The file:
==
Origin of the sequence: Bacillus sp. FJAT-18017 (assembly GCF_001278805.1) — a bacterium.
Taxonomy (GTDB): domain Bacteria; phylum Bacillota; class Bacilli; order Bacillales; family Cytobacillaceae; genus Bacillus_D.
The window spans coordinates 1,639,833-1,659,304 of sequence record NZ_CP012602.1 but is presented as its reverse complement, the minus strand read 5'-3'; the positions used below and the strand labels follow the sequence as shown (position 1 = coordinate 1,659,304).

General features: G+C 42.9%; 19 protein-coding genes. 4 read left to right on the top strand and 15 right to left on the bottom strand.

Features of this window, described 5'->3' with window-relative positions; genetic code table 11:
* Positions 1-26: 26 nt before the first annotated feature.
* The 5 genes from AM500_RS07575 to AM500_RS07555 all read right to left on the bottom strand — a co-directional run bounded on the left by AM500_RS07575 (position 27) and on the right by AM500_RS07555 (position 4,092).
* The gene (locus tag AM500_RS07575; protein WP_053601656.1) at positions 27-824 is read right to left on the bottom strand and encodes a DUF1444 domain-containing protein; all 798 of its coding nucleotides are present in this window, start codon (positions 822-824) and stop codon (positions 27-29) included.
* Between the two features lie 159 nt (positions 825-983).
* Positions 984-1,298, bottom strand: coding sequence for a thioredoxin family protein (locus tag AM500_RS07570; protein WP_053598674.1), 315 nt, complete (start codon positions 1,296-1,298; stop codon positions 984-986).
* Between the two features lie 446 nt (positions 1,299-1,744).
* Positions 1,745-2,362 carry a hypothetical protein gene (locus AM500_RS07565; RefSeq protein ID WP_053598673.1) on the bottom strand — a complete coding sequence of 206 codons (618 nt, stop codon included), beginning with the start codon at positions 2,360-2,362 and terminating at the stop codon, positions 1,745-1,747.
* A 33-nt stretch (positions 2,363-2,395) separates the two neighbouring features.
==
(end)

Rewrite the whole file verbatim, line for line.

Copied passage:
Origin of the sequence: Bacillus sp. FJAT-18017 (assembly GCF_001278805.1) — a bacterium.
Taxonomy (GTDB): domain Bacteria; phylum Bacillota; class Bacilli; order Bacillales; family Cytobacillaceae; genus Bacillus_D.
The window spans coordinates 1,639,833-1,659,304 of sequence record NZ_CP012602.1 but is presented as its reverse complement, the minus strand read 5'-3'; the positions used below and the strand labels follow the sequence as shown (position 1 = coordinate 1,659,304).

General features: G+C 42.9%; 19 protein-coding genes. 4 read left to right on the top strand and 15 right to left on the bottom strand.

Features of this window, described 5'->3' with window-relative positions; genetic code table 11:
* Positions 1-26: 26 nt before the first annotated feature.
* The 5 genes from AM500_RS07575 to AM500_RS07555 all read right to left on the bottom strand — a co-directional run bounded on the left by AM500_RS07575 (position 27) and on the right by AM500_RS07555 (position 4,092).
* The gene (locus tag AM500_RS07575; protein WP_053601656.1) at positions 27-824 is read right to left on the bottom strand and encodes a DUF1444 domain-containing protein; all 798 of its coding nucleotides are present in this window, start codon (positions 822-824) and stop codon (positions 27-29) included.
* Between the two features lie 159 nt (positions 825-983).
* Positions 984-1,298, bottom strand: coding sequence for a thioredoxin family protein (locus tag AM500_RS07570; protein WP_053598674.1), 315 nt, complete (start codon positions 1,296-1,298; stop codon positions 984-986).
* Between the two features lie 446 nt (positions 1,299-1,744).
* Positions 1,745-2,362 carry a hypothetical protein gene (locus AM500_RS07565; RefSeq protein ID WP_053598673.1) on the bottom strand — a complete coding sequence of 206 codons (618 nt, stop codon included), beginning with the start codon at positions 2,360-2,362 and terminating at the stop codon, positions 1,745-1,747.
* A 33-nt stretch (positions 2,363-2,395) separates the two neighbouring features.